From The Book of the Poets, in the ‘Athenaeum’, 11 June 1842, p. 521, by Elizabeth Barrett Browning (1806-61), the poetess.
Skelton ‘floats double, swan and shadow,’ as poet laureate of the University of Oxford, and ‘royal orator’ of Henry VII. He presents a strange specimen of a court-poet, and if, as Erasmus says, ‘Britannicarum literarum lumen’ at the same time, —the light is a pitchy torchlight, wild and rough. Yet we do not despise Skelton: despise him? it were easier to hate. The man is very strong; he triumphs, foams, is rabid, in the sense of strength; he mesmerizes our souls with the sense of strength—it is easy to despise a wild beast in a forest, as John Skelton, poet laureate. He is as like a wild beast, as a poet laureate can be. In his wonderful dominion over language, he tears it, as with teeth and paws, ravenously, savagely: devastating rather than creating, dominant rather for liberty than for dignity. It is the very sans-culottism of eloquence; the oratory of a Silenus drunk with anger only. Mark him as the satyr of poets! fear him as the Juvenal of satyrs! and watch him with his rugged, rapid, picturesque savageness, his ‘breathless rhymes,’ to use the fit phrase of the satirist Hall, ( 1) or—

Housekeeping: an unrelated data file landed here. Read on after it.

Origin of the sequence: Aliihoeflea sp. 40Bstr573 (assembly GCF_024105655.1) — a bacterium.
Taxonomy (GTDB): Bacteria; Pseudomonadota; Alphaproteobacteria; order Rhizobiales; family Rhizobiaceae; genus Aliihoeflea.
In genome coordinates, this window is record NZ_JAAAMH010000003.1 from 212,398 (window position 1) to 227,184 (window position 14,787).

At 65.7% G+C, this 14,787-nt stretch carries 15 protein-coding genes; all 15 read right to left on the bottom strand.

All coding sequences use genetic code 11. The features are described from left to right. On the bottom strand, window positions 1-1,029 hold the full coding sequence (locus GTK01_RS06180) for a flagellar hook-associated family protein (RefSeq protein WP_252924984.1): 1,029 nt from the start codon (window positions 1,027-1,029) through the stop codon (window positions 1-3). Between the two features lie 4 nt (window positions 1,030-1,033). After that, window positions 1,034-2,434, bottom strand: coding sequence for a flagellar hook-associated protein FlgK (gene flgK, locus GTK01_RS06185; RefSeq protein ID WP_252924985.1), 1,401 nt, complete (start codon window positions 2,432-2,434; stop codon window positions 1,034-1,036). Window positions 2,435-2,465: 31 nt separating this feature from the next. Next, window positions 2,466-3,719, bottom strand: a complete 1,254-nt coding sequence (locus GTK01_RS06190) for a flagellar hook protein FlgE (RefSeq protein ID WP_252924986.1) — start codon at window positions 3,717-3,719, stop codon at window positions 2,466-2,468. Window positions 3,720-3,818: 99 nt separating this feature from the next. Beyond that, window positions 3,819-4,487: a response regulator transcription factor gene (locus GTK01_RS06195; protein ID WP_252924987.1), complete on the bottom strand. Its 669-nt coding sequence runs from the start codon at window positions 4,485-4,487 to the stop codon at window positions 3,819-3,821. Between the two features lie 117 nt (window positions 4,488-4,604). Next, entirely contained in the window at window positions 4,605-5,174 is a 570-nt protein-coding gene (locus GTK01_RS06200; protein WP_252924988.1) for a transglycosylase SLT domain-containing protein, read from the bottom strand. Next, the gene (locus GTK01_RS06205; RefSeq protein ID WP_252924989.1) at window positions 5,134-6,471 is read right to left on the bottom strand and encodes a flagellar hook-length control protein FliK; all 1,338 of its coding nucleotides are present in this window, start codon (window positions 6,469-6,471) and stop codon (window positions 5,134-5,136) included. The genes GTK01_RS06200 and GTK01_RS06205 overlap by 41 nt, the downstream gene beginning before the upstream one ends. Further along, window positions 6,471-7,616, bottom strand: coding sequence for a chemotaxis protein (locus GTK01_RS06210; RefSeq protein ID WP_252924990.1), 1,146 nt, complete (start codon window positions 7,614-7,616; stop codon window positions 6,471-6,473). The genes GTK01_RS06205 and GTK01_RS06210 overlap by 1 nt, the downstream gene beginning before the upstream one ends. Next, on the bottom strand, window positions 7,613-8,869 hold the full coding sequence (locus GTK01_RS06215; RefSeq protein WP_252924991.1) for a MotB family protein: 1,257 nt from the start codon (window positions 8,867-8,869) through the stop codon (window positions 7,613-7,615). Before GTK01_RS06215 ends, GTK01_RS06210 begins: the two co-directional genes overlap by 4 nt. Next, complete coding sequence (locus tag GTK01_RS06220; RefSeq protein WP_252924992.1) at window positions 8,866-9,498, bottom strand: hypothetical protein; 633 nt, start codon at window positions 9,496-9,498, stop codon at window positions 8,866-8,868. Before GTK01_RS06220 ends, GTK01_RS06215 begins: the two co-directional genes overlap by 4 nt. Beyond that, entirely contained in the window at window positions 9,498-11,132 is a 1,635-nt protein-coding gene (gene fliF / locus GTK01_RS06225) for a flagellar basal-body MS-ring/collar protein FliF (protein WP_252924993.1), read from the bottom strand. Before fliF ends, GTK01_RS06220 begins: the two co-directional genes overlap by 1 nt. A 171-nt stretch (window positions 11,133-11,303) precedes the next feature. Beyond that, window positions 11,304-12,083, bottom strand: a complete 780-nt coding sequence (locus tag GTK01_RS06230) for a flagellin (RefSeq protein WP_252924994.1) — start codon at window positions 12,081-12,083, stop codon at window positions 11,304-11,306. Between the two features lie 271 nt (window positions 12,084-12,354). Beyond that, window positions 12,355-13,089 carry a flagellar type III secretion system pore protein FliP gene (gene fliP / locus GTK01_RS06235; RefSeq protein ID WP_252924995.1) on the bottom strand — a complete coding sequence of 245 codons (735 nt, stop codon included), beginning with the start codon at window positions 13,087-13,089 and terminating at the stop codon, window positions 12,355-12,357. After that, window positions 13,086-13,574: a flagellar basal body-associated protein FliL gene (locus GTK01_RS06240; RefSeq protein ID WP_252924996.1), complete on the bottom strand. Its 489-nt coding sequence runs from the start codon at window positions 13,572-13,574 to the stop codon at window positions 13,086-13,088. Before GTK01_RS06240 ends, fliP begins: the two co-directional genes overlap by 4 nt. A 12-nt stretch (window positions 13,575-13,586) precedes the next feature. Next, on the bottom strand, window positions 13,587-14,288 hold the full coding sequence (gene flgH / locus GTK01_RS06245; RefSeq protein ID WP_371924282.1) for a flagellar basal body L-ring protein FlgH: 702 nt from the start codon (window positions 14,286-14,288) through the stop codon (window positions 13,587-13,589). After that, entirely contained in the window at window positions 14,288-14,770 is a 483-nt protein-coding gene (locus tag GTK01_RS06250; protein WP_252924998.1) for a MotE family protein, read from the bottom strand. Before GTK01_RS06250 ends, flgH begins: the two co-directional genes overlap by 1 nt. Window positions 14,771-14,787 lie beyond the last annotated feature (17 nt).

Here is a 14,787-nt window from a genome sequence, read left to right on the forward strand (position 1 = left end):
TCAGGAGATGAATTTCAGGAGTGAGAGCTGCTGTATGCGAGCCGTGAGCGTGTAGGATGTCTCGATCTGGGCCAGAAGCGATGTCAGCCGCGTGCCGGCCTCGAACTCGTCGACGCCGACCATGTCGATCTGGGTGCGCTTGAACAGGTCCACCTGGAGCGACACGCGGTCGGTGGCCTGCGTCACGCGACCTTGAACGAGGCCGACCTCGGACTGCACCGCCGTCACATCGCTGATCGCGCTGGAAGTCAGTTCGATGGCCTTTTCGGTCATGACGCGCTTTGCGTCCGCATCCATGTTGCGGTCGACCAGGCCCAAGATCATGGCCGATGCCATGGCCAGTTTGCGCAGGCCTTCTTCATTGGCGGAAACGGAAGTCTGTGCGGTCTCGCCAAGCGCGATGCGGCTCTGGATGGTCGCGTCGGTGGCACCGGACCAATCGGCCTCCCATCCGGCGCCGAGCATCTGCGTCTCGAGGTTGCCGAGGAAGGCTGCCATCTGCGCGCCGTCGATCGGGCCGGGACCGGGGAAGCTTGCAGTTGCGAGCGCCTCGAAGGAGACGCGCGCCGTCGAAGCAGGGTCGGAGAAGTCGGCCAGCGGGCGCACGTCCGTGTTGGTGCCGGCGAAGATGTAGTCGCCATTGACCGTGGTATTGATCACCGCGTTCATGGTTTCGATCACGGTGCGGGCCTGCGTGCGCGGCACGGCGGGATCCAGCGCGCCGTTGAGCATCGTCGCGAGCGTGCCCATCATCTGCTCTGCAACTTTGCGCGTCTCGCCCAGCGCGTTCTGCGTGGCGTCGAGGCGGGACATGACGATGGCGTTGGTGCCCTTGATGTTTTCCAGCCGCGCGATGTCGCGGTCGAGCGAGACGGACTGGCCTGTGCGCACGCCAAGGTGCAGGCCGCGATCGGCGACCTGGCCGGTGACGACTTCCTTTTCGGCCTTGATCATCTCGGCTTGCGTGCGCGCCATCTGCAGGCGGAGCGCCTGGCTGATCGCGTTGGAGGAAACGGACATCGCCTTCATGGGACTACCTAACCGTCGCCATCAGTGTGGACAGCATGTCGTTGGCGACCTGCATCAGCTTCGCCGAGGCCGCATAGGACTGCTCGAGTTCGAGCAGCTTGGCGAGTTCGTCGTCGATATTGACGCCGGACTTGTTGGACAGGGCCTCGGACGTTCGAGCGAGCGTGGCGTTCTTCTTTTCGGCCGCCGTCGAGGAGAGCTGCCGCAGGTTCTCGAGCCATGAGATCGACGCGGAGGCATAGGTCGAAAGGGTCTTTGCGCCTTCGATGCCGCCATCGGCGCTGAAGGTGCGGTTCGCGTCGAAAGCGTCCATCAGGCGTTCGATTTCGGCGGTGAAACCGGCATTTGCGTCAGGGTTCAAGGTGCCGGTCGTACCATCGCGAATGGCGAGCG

His rhymes all ragged,
Tattered, and jagged, [‘Colin Clout’, lines 53-4]
to use his own, climbing the high trees of Delphi, and pelting from thence his victim underneath, whether priest or cardinal, with rough-rinded apples! And then ask, could he write otherwise than so? The answer is this opening to his poem of the ‘Bouge of Court,’ and the impression inevitable, of the serious sense of beauty and harmony to which it gives evidence
[Quotes lines 1-6.];
but our last word of Skelton must be, that we do not doubt his influence for good upon our language. He was a writer singularly fitted for beating out the knots of the